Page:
• Herbicide. Properly applied herbicides are important to fight invasive plants. (Yes, some herbicides are dangerous to people and impact the environment, but invasive plants also do great damage to the environment).
      • The herbicide needs to be suited for the particular species of invasive plant, applied at the right time of year, and applied properly.
      • Use the right herbicide on the proper invasive plant, at the right time. Read the label and research.
      • Some herbicides include: Glyphosate (RoundUp, etc.), Triclopyr, Fenoxaprop
        • Glyphosate may be out of favor, with substitutes available.
      • Avoid overspray onto other plants.
      • Where overspray is a risk due to nearby plants you want to save, and where herbicide is required, consider painting the herbicide onto plant leaves where practical.
        • With a coffee can sized container, herbicide, and a paint brush, invasive plant leaves can be painted or soaked with minimal impact on friendly plants. I am doing this on Bishop's Weed and it seems effective, whereas hand-pulling has proved ineffective over the years.
  • Monitor regularly. Realize this will take years to control. Pick a path you can stick with.
    • There is a reason they are called invasive plants. If they have colonized an area, it will take time to remove them.
    • Whatever technique you choose for control, monitor your progress to see if the technique is effective to weaken and reduce them.
    • If invasives have dropped seeds, those seeds can remain viable in the soil for many years.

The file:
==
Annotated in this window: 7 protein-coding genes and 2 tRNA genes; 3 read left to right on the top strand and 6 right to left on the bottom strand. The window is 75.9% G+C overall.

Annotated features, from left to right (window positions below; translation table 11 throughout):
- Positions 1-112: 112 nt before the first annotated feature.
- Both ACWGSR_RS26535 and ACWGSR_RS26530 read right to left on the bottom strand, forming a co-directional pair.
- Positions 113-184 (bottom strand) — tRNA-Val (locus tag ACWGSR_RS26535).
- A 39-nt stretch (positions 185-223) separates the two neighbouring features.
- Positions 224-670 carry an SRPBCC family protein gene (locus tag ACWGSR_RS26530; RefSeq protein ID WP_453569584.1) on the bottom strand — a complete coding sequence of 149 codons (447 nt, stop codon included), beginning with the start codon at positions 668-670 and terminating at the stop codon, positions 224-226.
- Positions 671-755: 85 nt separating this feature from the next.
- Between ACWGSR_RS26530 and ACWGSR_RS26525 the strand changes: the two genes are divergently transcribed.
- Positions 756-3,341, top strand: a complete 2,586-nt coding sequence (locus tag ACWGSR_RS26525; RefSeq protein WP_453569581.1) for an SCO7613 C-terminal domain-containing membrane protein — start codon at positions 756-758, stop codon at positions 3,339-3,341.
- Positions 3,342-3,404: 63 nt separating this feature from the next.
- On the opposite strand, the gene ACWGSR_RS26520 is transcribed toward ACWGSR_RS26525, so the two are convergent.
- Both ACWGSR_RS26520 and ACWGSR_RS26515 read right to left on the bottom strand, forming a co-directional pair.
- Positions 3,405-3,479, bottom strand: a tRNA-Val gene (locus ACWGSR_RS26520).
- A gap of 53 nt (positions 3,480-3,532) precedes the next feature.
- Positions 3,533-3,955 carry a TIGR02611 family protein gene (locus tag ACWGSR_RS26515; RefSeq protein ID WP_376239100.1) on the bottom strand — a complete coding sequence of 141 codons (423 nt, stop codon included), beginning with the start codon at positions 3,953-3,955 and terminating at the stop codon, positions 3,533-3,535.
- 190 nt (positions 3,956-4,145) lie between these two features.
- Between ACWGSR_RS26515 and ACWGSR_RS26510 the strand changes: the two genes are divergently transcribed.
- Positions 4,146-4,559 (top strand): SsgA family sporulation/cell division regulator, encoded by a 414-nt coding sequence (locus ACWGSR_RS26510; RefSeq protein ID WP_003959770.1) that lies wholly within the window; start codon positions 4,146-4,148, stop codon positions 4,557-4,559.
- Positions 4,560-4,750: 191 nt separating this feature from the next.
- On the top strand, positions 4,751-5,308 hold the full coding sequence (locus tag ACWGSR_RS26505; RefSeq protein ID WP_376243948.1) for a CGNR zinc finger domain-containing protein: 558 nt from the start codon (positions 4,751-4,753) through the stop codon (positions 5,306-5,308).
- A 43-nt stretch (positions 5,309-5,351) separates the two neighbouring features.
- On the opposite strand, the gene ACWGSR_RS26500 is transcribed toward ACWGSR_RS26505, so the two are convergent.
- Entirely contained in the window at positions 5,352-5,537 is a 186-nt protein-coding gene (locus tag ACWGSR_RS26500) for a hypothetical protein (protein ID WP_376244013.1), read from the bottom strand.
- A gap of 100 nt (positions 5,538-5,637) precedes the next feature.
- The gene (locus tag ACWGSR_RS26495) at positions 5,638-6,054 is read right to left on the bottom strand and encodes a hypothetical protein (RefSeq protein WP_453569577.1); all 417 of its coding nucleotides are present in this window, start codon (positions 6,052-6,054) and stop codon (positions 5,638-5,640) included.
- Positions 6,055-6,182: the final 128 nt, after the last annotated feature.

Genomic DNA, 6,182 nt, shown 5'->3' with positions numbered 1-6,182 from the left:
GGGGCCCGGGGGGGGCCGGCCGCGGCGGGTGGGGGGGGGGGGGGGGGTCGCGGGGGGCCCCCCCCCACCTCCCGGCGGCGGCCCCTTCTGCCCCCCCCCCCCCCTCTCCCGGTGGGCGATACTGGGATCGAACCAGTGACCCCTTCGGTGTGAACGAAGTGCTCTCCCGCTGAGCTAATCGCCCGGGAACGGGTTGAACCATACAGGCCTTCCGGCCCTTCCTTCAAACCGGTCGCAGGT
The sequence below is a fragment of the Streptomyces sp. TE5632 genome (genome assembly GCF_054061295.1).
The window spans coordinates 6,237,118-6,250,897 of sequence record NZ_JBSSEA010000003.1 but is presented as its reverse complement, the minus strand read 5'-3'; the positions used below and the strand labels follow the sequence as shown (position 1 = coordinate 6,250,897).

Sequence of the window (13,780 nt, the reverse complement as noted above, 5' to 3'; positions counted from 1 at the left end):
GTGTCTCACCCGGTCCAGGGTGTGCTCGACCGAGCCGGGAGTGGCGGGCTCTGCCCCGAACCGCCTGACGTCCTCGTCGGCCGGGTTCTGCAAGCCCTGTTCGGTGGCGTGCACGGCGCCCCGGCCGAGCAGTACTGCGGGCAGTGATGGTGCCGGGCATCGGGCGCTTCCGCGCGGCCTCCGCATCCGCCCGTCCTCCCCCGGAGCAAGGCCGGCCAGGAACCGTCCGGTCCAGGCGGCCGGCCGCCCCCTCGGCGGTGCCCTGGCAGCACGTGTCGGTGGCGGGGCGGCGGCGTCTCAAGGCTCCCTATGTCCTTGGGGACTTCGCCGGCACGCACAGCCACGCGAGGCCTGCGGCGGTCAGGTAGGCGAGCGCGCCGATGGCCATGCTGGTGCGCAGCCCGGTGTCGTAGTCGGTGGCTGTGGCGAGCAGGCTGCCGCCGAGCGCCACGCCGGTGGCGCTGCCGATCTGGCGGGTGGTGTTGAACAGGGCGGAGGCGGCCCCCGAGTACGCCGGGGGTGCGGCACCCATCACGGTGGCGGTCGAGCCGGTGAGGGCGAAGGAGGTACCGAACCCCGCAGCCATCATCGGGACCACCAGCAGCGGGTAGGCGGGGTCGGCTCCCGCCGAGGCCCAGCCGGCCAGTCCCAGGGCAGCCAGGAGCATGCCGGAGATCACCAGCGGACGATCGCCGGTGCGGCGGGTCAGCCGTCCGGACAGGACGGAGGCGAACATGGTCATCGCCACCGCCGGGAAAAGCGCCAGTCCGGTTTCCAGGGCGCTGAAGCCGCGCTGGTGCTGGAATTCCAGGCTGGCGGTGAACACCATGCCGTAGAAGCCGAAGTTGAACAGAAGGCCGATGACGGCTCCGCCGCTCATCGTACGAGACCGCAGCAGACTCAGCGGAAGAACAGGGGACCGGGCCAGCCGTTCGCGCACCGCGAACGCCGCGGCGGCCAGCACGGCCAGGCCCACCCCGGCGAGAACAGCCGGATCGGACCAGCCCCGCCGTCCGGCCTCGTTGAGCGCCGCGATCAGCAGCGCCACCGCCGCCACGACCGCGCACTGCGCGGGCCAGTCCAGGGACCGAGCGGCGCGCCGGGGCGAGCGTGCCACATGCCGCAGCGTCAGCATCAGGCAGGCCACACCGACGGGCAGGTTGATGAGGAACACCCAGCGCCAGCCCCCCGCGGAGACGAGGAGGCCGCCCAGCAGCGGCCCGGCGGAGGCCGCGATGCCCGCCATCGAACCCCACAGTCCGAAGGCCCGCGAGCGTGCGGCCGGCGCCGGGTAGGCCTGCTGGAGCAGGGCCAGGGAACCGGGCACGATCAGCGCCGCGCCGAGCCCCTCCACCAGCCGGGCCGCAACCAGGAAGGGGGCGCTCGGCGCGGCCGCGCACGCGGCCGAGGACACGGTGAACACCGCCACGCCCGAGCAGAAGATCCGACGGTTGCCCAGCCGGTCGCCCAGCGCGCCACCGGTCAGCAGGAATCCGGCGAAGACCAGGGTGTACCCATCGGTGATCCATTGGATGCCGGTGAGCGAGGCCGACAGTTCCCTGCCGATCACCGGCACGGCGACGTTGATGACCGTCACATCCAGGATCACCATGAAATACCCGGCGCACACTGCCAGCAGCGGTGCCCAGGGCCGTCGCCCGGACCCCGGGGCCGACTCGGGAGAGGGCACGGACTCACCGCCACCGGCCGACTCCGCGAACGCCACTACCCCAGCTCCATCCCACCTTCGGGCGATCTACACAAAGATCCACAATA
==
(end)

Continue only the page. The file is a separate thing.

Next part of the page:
• If invasives have extensive roots or rhizomes, it can take years to properly exhaust, smother, or poison them.
  • Consider professional assistance.

Steps we can take

We can all play a role to help reduce the spread of invasive plants, on our property, and the properties we manage or visit.

We can also encourage governments to properly manage public lands and educate the public about this problem.

Steps government can take

Here are some things government can do:

  • Fund education for consumers
  • Require education and training for licensed professionals (arborists, landscape contractors, etc.)
  • Require arborists and landscapers to notify owners of invasive plants on their property
  • Prohibit sale of invasive plants
  • Fund remediation of lands dominated by invasives
  • Fund non-profits who work in the field to educate and take action
  • Better manage government lands and right-of-ways that are overgrown by invasives.
    • Government parks and natural spaces are important
    • Governments manage over 4 million miles of roadway and parallel greenspace within the U.S.
      • Imagine clean roadways, free of litter and invasive plants, and full of beautiful native plants.

Conclusion (and disclaimer)

Invasive plants are a threat to our environment, public lands, and private property. Let's be better stewards by learning about invasive plants and controlling them properly.

Hopefully this article helps you learn about invasives faster than I did -- it took me thirty years. Gardening is my hobby, not my occupation, but I have some experience in the field and I have researched from what experts have said. Feel free to do your own research from respected and reliable sources, including as listed below.

Of course this is not consulting advice and clearly not legal advice. As always, and in accordance with the terms of use of this website -- and to inject some legalisms into this article -- I assume no liability, and you need to make your own decisions and evaluate your own risks. Herbicides can be dangerous so use at your own risk and in accordance with the label instructions and warnings. Thinking about taking down that invasive Norway Maple tree? Chainsaws are really dangerous, and so is being near a huge tree that will fall to the ground. Some jobs are for professional arborists.

Additional reading and resources

This article is hosted at Copyright John Bandler.

A version of this article is also available on, at (though perhaps not kept as current, without the references, and not formatted as well).

Originally posted on 2/25/2022. Last updated on 11/03/2023.